This is what jazz is all about: inventive musicians getting together and having a swinging conversation. Two pairs of creative thinkers here: clarinetists Davern and Peplowski, guitarists Howard Alden and James Chirillo, plus a barebones rhythm section of bassist Nicki Parrott and drummer Tony DeNicola. As in any good summit meeting, comments are exchanged on agreed topics—in other words, arrangements are minimal: plenty of stretch-out room for solo ideas; plenty of time for riffs to emerge.
Sometimes the moods are cerebral, as with the intimate, contrapuntal conversation between guitars on “Nobody Else But Me,” enhancing Jerome Kern’s tricky modulations. Other times, the mood is retro, as on “High Society.” But that Dixieland classic, meant to separate men clarinetists from boy clarinetists, shows that with controlled dynamics, a two-beat can build to a satisfying climax. Doublings are used for specific effects, such as Peplowski’s tenor obligato behind Davern’s clarinet on “If Dreams Come True,” and both guitarists switching to banjos on “High Society.” Not surprisingly, there is whimsy to be heard. As a soloist, Parrott loves to interpolate: “Muskrat Ramble” is morphed into “Muskrat Samba”; hints of a klezmer shuffle can be heard in “Comes Love.”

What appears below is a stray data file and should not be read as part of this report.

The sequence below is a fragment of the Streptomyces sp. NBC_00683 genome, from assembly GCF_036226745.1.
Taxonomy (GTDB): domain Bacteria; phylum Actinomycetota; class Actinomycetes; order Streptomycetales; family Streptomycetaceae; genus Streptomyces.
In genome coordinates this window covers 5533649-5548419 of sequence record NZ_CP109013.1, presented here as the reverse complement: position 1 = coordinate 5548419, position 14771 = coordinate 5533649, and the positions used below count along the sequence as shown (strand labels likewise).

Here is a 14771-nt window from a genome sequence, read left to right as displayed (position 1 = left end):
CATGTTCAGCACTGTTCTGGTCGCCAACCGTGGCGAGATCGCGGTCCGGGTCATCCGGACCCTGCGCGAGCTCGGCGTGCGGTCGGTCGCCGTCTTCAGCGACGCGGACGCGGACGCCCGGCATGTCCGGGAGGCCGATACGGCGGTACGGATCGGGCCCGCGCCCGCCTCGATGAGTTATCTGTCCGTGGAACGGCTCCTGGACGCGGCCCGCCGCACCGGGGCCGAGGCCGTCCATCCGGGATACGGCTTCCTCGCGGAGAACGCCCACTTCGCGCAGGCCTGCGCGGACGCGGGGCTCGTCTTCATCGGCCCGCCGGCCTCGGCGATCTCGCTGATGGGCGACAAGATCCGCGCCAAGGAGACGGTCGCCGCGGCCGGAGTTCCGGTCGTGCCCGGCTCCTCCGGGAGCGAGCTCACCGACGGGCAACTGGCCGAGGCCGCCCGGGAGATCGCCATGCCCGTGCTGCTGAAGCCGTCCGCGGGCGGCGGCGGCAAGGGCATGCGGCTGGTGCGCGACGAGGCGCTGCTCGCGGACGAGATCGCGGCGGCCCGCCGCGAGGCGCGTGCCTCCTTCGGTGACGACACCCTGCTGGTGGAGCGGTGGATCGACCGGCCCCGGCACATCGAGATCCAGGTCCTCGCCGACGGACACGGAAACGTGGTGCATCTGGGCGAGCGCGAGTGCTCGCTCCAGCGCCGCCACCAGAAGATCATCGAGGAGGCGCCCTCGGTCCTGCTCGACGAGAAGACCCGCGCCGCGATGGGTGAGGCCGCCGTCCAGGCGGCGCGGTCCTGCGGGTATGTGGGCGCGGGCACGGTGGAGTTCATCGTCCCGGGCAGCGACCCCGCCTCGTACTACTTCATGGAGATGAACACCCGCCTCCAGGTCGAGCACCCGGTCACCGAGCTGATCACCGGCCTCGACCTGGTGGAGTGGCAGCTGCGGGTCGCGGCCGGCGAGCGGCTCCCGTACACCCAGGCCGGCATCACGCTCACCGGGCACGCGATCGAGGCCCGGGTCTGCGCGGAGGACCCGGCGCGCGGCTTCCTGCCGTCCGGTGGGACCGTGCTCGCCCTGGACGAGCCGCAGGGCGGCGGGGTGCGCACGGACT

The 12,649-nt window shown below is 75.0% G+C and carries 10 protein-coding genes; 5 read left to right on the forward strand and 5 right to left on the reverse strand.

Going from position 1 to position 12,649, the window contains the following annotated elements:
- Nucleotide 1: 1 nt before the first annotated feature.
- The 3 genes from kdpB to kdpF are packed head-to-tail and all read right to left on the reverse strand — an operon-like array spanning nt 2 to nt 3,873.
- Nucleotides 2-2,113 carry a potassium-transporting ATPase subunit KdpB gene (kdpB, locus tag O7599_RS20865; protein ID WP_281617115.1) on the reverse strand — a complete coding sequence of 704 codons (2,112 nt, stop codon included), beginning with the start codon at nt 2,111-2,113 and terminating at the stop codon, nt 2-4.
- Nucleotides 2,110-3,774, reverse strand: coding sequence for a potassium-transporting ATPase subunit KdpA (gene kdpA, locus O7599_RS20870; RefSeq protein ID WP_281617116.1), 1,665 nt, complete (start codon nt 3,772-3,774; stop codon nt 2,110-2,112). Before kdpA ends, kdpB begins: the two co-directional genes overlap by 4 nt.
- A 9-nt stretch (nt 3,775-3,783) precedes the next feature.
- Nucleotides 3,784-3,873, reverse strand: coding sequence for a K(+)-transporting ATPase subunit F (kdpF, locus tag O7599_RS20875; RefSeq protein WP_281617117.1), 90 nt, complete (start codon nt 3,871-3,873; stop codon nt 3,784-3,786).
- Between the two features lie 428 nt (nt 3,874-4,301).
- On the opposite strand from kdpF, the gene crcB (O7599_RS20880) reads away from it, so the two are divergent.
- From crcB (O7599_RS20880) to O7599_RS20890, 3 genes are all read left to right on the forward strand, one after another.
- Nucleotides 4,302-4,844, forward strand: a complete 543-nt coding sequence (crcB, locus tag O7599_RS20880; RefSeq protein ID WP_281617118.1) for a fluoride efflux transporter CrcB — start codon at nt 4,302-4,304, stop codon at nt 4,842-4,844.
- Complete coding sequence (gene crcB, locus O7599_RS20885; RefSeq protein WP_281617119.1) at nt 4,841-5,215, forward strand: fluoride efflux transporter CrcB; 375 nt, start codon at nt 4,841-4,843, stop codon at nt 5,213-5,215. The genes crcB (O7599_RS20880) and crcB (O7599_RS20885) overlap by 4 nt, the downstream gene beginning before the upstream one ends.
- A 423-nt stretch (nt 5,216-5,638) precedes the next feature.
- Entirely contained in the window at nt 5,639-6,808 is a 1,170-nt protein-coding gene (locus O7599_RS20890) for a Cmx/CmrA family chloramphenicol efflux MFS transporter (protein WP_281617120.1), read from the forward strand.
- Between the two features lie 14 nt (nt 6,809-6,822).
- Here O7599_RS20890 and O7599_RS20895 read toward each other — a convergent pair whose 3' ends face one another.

Can’t tell who’s soloing? Not to worry: Dan Morgenstern’s encyclopedic notes will keep you well informed.